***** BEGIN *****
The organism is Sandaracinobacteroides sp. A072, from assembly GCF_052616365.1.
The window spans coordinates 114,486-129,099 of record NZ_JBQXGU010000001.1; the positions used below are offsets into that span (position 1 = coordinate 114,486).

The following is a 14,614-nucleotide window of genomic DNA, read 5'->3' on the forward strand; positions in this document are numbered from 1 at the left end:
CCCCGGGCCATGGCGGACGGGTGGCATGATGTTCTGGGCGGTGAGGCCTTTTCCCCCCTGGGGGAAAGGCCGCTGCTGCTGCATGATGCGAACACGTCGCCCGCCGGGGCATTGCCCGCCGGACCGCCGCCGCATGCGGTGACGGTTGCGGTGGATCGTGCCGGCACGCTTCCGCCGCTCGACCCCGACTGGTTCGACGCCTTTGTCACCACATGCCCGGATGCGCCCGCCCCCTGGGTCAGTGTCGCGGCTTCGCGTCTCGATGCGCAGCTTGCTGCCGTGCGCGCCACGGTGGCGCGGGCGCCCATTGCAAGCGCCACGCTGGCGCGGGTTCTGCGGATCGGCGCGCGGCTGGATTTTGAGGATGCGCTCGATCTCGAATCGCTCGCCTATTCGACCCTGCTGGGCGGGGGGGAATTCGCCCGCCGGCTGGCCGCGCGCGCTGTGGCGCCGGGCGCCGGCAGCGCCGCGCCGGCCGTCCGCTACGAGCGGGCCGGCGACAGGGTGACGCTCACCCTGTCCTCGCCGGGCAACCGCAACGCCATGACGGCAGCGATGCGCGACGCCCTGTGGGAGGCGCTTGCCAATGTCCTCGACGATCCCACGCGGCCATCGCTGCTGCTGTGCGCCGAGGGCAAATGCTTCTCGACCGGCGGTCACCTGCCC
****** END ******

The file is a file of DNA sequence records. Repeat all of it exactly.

The organism is Sandaracinobacteroides sp. A072, from assembly GCF_052616365.1.
The window spans coordinates 114,486-129,099 of record NZ_JBQXGU010000001.1; the positions used below are offsets into that span (position 1 = coordinate 114,486).

The following is a 14,614-nucleotide window of genomic DNA, read 5'->3' on the forward strand; positions in this document are numbered from 1 at the left end:
CCCCGGGCCATGGCGGACGGGTGGCATGATGTTCTGGGCGGTGAGGCCTTTTCCCCCCTGGGGGAAAGGCCGCTGCTGCTGCATGATGCGAACACGTCGCCCGCCGGGGCATTGCCCGCCGGACCGCCGCCGCATGCGGTGACGGTTGCGGTGGATCGTGCCGGCACGCTTCCGCCGCTCGACCCCGACTGGTTCGACGCCTTTGTCACCACATGCCCGGATGCGCCCGCCCCCTGGGTCAGTGTCGCGGCTTCGCGTCTCGATGCGCAGCTTGCTGCCGTGCGCGCCACGGTGGCGCGGGCGCCCATTGCAAGCGCCACGCTGGCGCGGGTTCTGCGGATCGGCGCGCGGCTGGATTTTGAGGATGCGCTCGATCTCGAATCGCTCGCCTATTCGACCCTGCTGGGCGGGGGGGAATTCGCCCGCCGGCTGGCCGCGCGCGCTGTGGCGCCGGGCGCCGGCAGCGCCGCGCCGGCCGTCCGCTACGAGCGGGCCGGCGACAGGGTGACGCTCACCCTGTCCTCGCCGGGCAACCGCAACGCCATGACGGCAGCGATGCGCGACGCCCTGTGGGAGGCGCTTGCCAATGTCCTCGACGATCCCACGCGGCCATCGCTGCTGCTGTGCGCCGAGGGCAAATGCTTCTCGACCGGCGGTCACCTGCCC